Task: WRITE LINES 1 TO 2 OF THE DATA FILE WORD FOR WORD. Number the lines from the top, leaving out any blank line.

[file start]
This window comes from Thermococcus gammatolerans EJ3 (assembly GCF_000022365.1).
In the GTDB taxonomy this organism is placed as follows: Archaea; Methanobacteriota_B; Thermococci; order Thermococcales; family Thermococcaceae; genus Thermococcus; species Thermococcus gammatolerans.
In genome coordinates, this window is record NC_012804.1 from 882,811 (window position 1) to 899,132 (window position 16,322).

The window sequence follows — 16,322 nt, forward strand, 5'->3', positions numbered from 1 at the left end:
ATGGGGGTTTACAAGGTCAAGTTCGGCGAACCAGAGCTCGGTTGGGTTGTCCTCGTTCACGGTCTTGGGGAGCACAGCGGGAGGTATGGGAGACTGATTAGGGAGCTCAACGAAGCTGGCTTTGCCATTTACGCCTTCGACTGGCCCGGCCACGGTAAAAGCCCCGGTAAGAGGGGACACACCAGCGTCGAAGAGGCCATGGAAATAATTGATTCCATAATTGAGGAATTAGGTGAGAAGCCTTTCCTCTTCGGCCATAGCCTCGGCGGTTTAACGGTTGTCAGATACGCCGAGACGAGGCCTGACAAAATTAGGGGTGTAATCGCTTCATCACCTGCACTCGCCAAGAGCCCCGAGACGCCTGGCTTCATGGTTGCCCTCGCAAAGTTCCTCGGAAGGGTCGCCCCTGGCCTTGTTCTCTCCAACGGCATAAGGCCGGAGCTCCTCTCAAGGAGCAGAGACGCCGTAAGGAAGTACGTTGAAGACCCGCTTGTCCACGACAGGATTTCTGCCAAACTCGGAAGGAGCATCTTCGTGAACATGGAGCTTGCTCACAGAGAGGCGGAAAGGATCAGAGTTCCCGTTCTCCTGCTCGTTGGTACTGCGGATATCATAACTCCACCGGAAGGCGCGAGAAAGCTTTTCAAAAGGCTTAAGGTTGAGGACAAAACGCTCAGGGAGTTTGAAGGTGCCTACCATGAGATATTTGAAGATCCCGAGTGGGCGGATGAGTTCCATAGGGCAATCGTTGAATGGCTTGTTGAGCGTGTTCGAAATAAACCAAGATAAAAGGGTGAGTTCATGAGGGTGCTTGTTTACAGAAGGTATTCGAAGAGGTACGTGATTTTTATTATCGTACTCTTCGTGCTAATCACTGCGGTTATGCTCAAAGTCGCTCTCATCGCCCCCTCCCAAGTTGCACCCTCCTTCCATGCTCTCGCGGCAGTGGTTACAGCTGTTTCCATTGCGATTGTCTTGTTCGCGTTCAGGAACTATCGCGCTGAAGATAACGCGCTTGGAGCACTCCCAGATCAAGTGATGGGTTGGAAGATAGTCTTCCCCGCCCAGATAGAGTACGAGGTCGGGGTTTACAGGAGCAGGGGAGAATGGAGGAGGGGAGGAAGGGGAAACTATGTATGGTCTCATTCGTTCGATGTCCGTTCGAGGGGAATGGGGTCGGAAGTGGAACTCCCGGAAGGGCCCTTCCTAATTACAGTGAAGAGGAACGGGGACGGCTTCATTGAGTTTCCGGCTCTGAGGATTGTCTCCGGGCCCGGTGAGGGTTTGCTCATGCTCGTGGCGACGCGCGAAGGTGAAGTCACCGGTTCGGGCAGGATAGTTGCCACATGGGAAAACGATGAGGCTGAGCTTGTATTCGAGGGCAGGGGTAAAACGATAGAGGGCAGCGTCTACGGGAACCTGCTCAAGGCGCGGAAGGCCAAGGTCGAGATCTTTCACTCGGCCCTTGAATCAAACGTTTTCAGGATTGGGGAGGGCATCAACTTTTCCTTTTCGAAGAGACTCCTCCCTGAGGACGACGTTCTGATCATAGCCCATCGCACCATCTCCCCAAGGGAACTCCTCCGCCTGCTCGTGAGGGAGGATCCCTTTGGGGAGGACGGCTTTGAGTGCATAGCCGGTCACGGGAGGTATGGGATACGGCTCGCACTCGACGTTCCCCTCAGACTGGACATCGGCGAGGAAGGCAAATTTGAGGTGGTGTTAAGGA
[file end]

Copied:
This window comes from Thermococcus gammatolerans EJ3 (assembly GCF_000022365.1).
In the GTDB taxonomy this organism is placed as follows: Archaea; Methanobacteriota_B; Thermococci; order Thermococcales; family Thermococcaceae; genus Thermococcus; species Thermococcus gammatolerans.